420: Many find medicinal benefits when using cannabis, regardless of legality 

420MentalHealth (the one with the joints in the prescription bottle): Marijuana, although illegal in Oklahoma, is often used for medicinal purposes. Some organizations advocate for the legalization of the plant for medicinal use in cases like sleep apnea. Photo illustration by Siandhara Bonnet/The Daily
  • 420MentalHealth (the one with the joints in the prescription bottle): Marijuana, although illegal in Oklahoma, is often used for medicinal purposes. Some organizations advocate for the legalization of the plant for medicinal use in cases like sleep apnea. Photo illustration by Siandhara Bonnet/The Daily

Read more of Oklahoma Gazette's special 420 coverage at okgazette.com

Editor’s note: Oklahoma Gazette collaborated with University of Oklahoma journalists and the school’s campus newspaper, The Oklahoma Daily, to report on issues related to medical and recreational marijuana use. Find more coverage online at okgazette.com and oudaily.com. The names John Doe and Dave Smith are pseudonyms for sources who wished to remain anonymous.

Although marijuana is illegal in Oklahoma, some University of Oklahoma (OU) students use the plant as a form of medicine to fight ailments they struggle with daily. While marijuana has been legalized in the neighboring state of Colorado, a debate still rages in Oklahoma over whether or not to decriminalize it.

Oklahoma-based groups like Oklahomans for Health have been waging campaigns to legalize marijuana for medicinal use. The group also filed an initiative petition April 11 in an effort to put the proposal to a public vote on the November ballot. (Read more about the petition on P. 5)

Sunil Kumar Aggarwal, a physician-scientist and adviser to the Oklahomans for Health initiative, said he believes marijuana has healing properties that can help people with some medical ailments. Aggarwal is a native Oklahoman who identifies himself as a “cannabinologist” on his website.

Aggarwal said he studies the cannabis hemp plant and works to further cannabinology of all kinds. He wants to help people like John Doe, a biology junior at OU, who need the plant for its healing properties.

Doe said he feels marijuana helps him greatly with his sleep apnea. He said he has had apnea since childhood and marijuana has been the most effective treatment to date.

“I felt that marijuana calmed me down better and made me relax a lot more than over-the-counter drugs,” Doe said. “It was more effective than melatonin or other drugs.”

Doe said he continues to do research on the use of marijuana for medicinal purposes and he has yet to be negatively affected by it.

The U.S. Drug Enforcement Administration has announced it’s reviewing how to classify marijuana, and a change could loosen restrictions on researchers. In 2013, CNN health reporter Sanjay Gupta found just 6 percent of marijuana studies in the United States focus on the substance’s medical benefits. The rest focus on harm.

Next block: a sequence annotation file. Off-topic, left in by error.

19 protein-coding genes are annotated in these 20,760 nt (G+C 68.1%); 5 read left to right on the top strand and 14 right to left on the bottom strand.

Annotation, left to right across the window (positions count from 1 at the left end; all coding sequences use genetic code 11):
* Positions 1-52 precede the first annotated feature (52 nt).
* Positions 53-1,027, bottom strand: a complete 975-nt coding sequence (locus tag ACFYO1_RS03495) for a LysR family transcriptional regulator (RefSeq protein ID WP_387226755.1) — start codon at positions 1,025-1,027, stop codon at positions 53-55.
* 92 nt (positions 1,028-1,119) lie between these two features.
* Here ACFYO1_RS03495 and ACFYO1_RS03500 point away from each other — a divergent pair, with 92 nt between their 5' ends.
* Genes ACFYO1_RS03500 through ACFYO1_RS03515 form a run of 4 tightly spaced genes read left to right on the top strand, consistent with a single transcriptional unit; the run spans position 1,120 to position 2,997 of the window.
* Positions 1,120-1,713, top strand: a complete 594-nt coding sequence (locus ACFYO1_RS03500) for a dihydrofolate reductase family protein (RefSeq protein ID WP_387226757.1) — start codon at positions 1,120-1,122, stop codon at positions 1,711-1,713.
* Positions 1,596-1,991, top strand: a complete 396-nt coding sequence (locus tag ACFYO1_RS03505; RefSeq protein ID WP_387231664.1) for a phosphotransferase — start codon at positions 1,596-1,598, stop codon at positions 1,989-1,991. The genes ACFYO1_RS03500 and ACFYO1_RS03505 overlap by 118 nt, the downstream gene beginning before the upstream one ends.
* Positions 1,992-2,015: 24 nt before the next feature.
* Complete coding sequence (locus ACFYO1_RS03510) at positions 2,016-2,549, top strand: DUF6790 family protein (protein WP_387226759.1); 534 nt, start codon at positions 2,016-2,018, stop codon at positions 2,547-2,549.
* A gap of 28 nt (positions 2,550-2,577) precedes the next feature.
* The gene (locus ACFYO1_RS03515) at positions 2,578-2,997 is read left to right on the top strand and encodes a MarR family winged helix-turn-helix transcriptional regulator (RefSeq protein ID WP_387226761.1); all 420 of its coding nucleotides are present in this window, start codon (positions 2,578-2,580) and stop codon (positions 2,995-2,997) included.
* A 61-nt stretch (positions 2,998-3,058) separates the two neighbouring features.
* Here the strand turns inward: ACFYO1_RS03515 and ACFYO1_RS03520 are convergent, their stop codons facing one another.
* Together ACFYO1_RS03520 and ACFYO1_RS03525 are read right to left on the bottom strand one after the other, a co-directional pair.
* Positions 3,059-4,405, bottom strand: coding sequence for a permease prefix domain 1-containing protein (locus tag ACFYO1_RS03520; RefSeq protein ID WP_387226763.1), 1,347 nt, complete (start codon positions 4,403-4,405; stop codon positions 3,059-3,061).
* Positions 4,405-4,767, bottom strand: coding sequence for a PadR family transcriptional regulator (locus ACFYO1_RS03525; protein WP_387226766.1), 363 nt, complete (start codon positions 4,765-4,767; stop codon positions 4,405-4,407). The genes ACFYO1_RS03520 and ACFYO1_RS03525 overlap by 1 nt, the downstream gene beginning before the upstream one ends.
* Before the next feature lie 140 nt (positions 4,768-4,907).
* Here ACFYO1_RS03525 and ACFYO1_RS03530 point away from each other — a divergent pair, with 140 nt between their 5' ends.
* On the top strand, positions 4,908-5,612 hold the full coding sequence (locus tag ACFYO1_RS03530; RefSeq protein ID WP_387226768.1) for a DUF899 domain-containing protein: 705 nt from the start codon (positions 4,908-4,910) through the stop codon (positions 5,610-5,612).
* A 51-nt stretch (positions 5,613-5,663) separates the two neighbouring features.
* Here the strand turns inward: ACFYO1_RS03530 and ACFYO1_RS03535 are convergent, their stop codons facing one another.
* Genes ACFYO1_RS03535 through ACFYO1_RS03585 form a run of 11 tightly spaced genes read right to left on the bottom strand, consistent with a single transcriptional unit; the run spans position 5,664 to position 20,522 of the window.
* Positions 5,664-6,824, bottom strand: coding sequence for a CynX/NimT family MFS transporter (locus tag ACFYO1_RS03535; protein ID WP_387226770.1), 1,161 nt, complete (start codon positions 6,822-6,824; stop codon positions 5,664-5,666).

OU economics senior Dave Smith said marijuana is more effective at easing his pain than prescription drugs.

“Marijuana helps to numb my pain; I would really like it to be legalized here,” Smith said. “Not for recreational purposes, but for medical purposes, yes. Just like any other drug, it has its uses.”

Aggarwal has spoken about how marijuana’s illegality in Oklahoma has impacted the way people perceive it. According to Aggarwal, marijuana has been used medicinally throughout history and has been unfairly branded with a negative stigma through politics and ignorance.

“Cannabis [or marijuana] is a traditional medicinal plant that’s been around since before recorded history, and we know that people have been using it for medicinal purposes,” Aggarwal said. “I looked into a lot of medicinal history and a lot of geographic history for where it was used and when it was used. I found out there was a big discovery in the early ’90s where the endocannabinoid signaling system was discovered.”

Aggarwal said the discovery was a breakthrough in understanding how natural marijuana compounds interact with the human body. He said the endocannabinoid signaling system plays an important role in regulating physiological functions, including mood, appetite, inflammation and pain perception.

Aggarwal said that finding the signaling system’s involvement in so many things helped validate many of the traditional understandings of cannabis resin as having medicinal qualities. He found cannabis can have a positive effect on some of these functions in helping treat illnesses such as anxiety, depression, nerve pain and post-traumatic stress disorder.

In the end, Aggarwal said he hopes campaigns like the one launched earlier this month by Oklahomans for Health achieve their goal of medicinal marijuana legalization. With the correct supervision of a physician, he said, marijuana is one of the safer options available to treat certain illnesses and symptoms.

(Christopher Street)

(Christopher Street)

Print Headline: Pot perception, Many find medicinal benefits when using cannabis, regardless of whether or not it’s legal.

Pin It
Favorite

Speaking of...

Comments

Subscribe to this thread:

Add a comment

Latest in State

Worldwide Marriage Encounter Weekend OKC @ Catholic Pastoral Center

View all of today's events »

OKG Social

OKG Media Feed

© 2020 Oklahoma Gazette / Tierra Media Inc. All rights reserved.
REPRODUCTION OF CONTENT IN ANY MANNER WITHOUT PERMISSION IS PROHIBITED.
TO OBTAIN PERMISSION, CONTACT US

Powered by Foundation